Australian workers and their unions have been more successful in protecting wages and cinditions
(From the CTU Economic Bulletin)
The wage gap has been in the news again, with talk of banks and other Australian businesses moving call centres from Australia to New Zealand, and IBM cutting staff in Australia and considering moving some of its jobs here.
A broader “wage” which includes employer superannuation contributions and other benefits and which is directly comparable between the two countries was A$39.01 per hour for Australia in the year to March 2012 and $28.61 in New Zealand. In purchasing power that represents a gap of 34 percent for workers and 35 percent for employers selling their products where the workers produce them. But if the employer pays for wages in New Zealand but sells the product in Australia (as with call centres) the wage gap is driven by the exchange rate and is currently a remarkable 74 percent.
In purchasing power, the gap fell during the late 1980s but rose almost continuously during the 1990s until 2005 when it began a fall lasting until 2010. Since then has started to rise again. In terms of the exchange rate the gap has been fluctuating on a rising trend over the period, and has been increasing since 2005.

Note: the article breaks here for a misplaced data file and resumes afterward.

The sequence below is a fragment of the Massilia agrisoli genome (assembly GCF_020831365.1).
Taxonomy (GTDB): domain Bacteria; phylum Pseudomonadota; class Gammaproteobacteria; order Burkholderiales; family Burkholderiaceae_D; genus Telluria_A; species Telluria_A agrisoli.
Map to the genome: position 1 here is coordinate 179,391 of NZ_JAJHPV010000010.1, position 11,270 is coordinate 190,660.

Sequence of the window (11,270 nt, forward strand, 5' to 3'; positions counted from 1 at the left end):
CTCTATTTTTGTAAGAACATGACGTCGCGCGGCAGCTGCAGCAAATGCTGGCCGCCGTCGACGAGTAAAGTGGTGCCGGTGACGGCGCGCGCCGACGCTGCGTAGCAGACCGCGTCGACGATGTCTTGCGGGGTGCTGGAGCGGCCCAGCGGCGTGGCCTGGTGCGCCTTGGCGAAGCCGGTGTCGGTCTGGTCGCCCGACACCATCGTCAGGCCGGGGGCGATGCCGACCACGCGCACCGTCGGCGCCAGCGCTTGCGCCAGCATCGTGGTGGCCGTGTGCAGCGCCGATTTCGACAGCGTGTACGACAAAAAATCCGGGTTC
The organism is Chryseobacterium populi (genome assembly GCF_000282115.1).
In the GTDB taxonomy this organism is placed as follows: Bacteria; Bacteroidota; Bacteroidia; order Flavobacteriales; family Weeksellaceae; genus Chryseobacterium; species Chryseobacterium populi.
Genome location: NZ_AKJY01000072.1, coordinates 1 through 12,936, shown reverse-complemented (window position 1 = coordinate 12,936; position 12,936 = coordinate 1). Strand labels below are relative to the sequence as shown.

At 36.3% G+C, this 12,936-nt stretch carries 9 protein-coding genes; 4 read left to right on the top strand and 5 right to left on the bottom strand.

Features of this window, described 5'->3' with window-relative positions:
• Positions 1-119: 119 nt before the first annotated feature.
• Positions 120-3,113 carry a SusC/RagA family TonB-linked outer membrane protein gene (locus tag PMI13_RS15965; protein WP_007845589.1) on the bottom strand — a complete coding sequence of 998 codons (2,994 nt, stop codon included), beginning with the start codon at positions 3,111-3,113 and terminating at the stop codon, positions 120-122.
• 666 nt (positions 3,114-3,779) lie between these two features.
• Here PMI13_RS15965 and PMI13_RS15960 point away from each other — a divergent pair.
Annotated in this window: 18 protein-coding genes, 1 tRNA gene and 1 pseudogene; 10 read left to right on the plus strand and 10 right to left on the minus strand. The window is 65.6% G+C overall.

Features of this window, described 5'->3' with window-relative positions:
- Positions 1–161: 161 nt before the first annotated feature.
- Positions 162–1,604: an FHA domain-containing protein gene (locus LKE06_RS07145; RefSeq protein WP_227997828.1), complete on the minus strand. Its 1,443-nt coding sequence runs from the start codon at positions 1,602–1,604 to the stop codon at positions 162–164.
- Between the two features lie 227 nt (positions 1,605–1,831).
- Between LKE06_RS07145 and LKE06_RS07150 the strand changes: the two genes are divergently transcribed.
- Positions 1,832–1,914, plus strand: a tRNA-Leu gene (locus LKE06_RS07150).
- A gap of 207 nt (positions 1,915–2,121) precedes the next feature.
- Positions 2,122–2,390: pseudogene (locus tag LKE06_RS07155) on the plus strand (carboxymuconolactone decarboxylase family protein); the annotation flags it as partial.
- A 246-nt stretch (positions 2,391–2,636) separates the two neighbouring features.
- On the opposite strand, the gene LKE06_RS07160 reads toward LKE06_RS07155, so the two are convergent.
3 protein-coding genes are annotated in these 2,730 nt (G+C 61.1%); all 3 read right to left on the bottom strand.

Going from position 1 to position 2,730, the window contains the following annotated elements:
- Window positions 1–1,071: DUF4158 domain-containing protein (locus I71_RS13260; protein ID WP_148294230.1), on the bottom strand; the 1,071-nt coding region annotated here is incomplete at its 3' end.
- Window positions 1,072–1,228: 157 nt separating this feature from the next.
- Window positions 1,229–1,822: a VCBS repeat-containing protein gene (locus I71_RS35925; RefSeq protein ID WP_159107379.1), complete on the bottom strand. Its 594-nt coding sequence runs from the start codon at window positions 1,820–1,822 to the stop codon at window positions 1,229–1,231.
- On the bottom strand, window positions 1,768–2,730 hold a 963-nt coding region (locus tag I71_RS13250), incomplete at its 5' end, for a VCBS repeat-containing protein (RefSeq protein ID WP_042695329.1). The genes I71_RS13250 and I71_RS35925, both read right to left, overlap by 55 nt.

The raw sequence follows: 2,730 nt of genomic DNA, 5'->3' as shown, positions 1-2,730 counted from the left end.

The exchange rate aside, it is interesting that the biggest reduction in the gap in recent years occurred around 2004-05 at a time of changes in the Employment Relations Act to strengthen collective bargaining, pressure building towards the “5% in 05” wage campaign, and union campaigns for pay parity in health and education. The ERA changes are ones the Government is now proposing to reverse.
A comparison of minimum wages in the two countries shows the Australian minimum wage consistently 50 percent ahead in purchasing power until 2002 when the gap began to narrow sharply as a result of the significant increases in New Zealand. The gap bottomed out in 2010 at 9 percent but has risen to 13 percent since then.
The Government says it is an advantage to have a yawning wage gap to attract jobs from across the Tasman, but the long period for which there has been a sizeable and growing gap, and the move of many businesses in the other direction attracted by the larger population in Australia (including when the wage gap was increasing during the 1990s) indicate that it is no answer to New Zealand’s problems. Australian workers will be concerned at the downward pressure it will bring on their wages. It is race-to-the-bottom policy.